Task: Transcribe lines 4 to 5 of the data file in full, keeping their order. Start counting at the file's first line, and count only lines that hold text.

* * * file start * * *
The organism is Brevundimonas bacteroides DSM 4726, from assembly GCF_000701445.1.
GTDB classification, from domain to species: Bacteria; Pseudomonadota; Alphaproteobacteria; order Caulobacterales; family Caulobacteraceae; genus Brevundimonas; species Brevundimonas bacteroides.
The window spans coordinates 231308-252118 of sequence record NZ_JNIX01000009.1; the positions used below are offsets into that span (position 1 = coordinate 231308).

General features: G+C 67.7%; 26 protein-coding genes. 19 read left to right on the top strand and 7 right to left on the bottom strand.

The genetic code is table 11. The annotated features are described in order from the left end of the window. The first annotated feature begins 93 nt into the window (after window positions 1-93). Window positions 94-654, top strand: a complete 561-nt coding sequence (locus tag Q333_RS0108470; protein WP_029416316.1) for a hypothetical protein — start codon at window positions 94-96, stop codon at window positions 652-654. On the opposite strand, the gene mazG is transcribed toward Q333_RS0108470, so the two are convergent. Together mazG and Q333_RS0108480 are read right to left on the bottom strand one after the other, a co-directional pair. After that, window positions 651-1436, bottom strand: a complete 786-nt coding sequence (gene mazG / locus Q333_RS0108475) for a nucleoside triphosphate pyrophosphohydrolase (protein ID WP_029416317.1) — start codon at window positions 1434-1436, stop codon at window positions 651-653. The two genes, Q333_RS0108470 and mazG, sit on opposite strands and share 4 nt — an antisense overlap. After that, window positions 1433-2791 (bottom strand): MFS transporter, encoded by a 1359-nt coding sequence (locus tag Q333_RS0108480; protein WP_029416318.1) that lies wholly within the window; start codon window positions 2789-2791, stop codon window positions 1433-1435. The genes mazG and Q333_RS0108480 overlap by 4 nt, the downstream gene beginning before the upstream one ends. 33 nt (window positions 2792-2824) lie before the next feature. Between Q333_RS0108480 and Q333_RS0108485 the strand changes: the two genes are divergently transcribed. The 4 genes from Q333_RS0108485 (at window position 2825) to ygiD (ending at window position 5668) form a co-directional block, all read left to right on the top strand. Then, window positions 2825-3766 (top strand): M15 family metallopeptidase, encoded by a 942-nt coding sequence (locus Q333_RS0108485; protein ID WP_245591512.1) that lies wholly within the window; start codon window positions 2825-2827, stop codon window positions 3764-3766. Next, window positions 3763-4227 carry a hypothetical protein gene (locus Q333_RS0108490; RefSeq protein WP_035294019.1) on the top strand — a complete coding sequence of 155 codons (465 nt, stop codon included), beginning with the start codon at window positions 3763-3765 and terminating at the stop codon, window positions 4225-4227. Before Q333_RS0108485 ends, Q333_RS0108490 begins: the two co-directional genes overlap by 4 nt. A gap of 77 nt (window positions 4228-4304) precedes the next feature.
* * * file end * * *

General features: G+C 67.7%; 26 protein-coding genes. 19 read left to right on the top strand and 7 right to left on the bottom strand.

The genetic code is table 11. The annotated features are described in order from the left end of the window. The first annotated feature begins 93 nt into the window (after window positions 1-93). Window positions 94-654, top strand: a complete 561-nt coding sequence (locus tag Q333_RS0108470; protein WP_029416316.1) for a hypothetical protein — start codon at window positions 94-96, stop codon at window positions 652-654. On the opposite strand, the gene mazG is transcribed toward Q333_RS0108470, so the two are convergent. Together mazG and Q333_RS0108480 are read right to left on the bottom strand one after the other, a co-directional pair. After that, window positions 651-1436, bottom strand: a complete 786-nt coding sequence (gene mazG / locus Q333_RS0108475) for a nucleoside triphosphate pyrophosphohydrolase (protein ID WP_029416317.1) — start codon at window positions 1434-1436, stop codon at window positions 651-653. The two genes, Q333_RS0108470 and mazG, sit on opposite strands and share 4 nt — an antisense overlap. After that, window positions 1433-2791 (bottom strand): MFS transporter, encoded by a 1359-nt coding sequence (locus tag Q333_RS0108480; protein WP_029416318.1) that lies wholly within the window; start codon window positions 2789-2791, stop codon window positions 1433-1435. The genes mazG and Q333_RS0108480 overlap by 4 nt, the downstream gene beginning before the upstream one ends. 33 nt (window positions 2792-2824) lie before the next feature. Between Q333_RS0108480 and Q333_RS0108485 the strand changes: the two genes are divergently transcribed. The 4 genes from Q333_RS0108485 (at window position 2825) to ygiD (ending at window position 5668) form a co-directional block, all read left to right on the top strand. Then, window positions 2825-3766 (top strand): M15 family metallopeptidase, encoded by a 942-nt coding sequence (locus Q333_RS0108485; protein ID WP_245591512.1) that lies wholly within the window; start codon window positions 2825-2827, stop codon window positions 3764-3766. Next, window positions 3763-4227 carry a hypothetical protein gene (locus Q333_RS0108490; RefSeq protein WP_035294019.1) on the top strand — a complete coding sequence of 155 codons (465 nt, stop codon included), beginning with the start codon at window positions 3763-3765 and terminating at the stop codon, window positions 4225-4227. Before Q333_RS0108485 ends, Q333_RS0108490 begins: the two co-directional genes overlap by 4 nt. A gap of 77 nt (window positions 4228-4304) precedes the next feature.